The global market for SIP trunking grew 50% in 2013. That’s like the economy of a small country growing by half between Christmases. What that proves to me, is that SIP trunking is an important business communications tool you can’t ignore. If all this hype is inspiring you to get in on the action, there are some details you need to know before getting started. So here is the beginner’s guide to everything you need to use SIP trunking for your primary business phone connection.
While you can use an adapter to connect your traditional PBX via SIP trunking, IP-PBXes are more user friendly than traditional boxes, and give you the power to easily connect a branch office or remote workers via the Internet.
Based on the experience of our customers, the IP-PBXes we see the most success with are from FreeSWITCH, CudaTel, Asterisk, and 3CX. They all present different pros and cons depending on your structure and needs, but each one could be the subject of whole other post. What is important for now is that your IP-PBX gives you the features and functionality necessary to make the most of your investment.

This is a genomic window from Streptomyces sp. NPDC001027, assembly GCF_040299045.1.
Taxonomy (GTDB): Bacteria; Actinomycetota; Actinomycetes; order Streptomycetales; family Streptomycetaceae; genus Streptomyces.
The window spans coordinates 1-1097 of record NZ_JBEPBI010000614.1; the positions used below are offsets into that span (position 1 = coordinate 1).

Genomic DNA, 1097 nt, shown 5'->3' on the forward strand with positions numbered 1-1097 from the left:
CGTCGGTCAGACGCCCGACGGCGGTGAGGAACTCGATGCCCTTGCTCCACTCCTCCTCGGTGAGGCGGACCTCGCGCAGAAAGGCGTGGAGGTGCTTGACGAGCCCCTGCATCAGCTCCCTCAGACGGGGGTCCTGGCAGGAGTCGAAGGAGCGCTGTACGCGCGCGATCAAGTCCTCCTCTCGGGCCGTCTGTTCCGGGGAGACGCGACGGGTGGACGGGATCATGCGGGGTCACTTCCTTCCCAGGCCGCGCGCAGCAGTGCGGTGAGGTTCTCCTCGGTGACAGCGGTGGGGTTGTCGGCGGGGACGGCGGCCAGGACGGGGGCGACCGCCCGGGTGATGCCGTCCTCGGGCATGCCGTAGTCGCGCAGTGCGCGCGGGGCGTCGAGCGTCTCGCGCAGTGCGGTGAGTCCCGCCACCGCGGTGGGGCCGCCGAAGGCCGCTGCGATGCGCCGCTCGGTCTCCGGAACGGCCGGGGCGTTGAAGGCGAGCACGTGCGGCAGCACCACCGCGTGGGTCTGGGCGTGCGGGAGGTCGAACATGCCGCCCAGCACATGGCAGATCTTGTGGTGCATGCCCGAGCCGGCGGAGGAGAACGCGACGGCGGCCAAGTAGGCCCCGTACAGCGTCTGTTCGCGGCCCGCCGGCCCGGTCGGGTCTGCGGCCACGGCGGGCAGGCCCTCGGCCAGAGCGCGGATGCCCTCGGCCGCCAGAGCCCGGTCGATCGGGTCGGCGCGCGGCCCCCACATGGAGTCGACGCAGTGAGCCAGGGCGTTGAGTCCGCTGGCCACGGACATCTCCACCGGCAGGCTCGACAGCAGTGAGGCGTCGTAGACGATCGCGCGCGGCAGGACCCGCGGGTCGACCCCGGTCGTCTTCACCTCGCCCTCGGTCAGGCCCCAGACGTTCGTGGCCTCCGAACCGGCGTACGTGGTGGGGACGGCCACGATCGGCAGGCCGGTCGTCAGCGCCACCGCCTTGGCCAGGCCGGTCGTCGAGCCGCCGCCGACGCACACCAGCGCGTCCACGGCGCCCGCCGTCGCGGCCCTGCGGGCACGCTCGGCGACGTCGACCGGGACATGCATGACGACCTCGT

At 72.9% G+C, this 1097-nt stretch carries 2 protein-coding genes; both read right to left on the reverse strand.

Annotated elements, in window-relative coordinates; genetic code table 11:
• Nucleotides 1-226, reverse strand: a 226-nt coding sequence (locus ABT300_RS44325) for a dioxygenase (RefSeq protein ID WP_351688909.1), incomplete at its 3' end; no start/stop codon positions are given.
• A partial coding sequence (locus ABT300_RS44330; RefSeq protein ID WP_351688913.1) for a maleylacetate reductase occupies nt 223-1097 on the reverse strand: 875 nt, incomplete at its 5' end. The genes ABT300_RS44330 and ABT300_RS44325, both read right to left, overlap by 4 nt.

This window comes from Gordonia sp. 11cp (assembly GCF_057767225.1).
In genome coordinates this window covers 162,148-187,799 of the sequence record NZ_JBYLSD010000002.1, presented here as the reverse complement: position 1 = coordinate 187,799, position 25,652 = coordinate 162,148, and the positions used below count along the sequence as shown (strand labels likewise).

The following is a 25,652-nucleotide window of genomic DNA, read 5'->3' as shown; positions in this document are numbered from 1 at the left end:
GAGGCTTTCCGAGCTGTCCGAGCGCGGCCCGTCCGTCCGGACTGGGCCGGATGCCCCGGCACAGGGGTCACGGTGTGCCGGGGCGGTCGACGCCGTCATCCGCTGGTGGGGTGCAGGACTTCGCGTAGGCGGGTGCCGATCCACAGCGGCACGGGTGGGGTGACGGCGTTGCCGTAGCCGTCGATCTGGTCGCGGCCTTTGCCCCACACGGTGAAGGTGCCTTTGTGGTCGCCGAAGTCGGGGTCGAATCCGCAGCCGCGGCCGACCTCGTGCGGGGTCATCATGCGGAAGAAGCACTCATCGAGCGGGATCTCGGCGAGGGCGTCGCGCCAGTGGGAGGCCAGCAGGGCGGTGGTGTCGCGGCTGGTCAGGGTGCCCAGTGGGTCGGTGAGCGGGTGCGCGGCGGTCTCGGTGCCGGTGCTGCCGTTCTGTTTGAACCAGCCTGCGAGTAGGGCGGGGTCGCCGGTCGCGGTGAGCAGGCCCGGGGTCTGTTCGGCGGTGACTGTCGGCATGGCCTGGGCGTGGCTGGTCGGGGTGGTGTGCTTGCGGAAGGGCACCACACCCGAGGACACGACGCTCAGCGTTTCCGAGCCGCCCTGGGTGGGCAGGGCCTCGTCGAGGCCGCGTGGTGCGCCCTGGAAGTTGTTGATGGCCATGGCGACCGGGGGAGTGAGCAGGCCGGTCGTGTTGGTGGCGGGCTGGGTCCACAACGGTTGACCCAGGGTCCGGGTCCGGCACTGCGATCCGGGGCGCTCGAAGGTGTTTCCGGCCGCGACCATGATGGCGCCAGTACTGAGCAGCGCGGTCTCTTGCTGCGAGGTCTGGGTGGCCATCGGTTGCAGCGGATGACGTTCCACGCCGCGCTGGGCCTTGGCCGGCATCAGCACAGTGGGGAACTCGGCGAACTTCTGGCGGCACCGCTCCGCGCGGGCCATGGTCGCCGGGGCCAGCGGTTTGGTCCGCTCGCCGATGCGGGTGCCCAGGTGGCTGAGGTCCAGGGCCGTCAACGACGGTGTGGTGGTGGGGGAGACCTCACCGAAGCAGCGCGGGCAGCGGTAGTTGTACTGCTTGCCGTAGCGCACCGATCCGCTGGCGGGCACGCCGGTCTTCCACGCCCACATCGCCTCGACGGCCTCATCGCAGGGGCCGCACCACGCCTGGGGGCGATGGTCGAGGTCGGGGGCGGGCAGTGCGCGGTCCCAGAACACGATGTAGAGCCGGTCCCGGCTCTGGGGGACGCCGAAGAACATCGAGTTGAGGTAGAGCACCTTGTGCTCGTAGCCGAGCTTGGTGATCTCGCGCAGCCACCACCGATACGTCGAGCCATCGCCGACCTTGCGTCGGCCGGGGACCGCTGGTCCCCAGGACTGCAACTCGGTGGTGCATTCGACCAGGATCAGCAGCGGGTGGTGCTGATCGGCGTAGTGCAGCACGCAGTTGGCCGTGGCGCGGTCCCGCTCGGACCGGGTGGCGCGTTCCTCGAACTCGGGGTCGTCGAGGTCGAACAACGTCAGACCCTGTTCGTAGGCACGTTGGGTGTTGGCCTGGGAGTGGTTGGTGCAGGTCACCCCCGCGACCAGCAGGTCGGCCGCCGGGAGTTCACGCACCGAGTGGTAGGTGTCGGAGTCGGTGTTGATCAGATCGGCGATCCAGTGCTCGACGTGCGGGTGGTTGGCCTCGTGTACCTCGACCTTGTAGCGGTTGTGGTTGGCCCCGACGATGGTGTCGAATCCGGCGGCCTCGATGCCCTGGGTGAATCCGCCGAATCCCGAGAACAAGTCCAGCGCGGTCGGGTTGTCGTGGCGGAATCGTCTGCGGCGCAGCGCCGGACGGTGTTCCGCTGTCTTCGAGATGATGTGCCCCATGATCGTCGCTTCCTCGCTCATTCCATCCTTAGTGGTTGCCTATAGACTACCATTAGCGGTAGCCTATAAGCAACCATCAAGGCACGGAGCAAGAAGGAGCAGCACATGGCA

Must have IP-PBX features:
- Dial Plans and Call Routing: You need to be able to customize where and how calls are routed.
- Hold Music: Your IP-PBX keeps calls going when they’re on hold and is responsible for what callers hear while on hold. If you’re picky about hold music, look into the options that come standard and what your customization options are.
- Voicemail: Most times, your IP-PBX also hosts your voicemail. So think about capacity in terms of how many inboxes you need and how much storage you expect to fill.
When it comes to IP telephony, phones don’t necessarily sit on your desk. Softphone applications can be installed on your desktop, laptop, and even mobile device. It’s important to remember that your endpoints need to be SIP compatible, and ideally SIP RFC 3261 compliant. Our customers have good experiences with phones from Snom, Grandstream, Yealink, and Obi-hai. For a reliable softphone check out Bria or 3CX.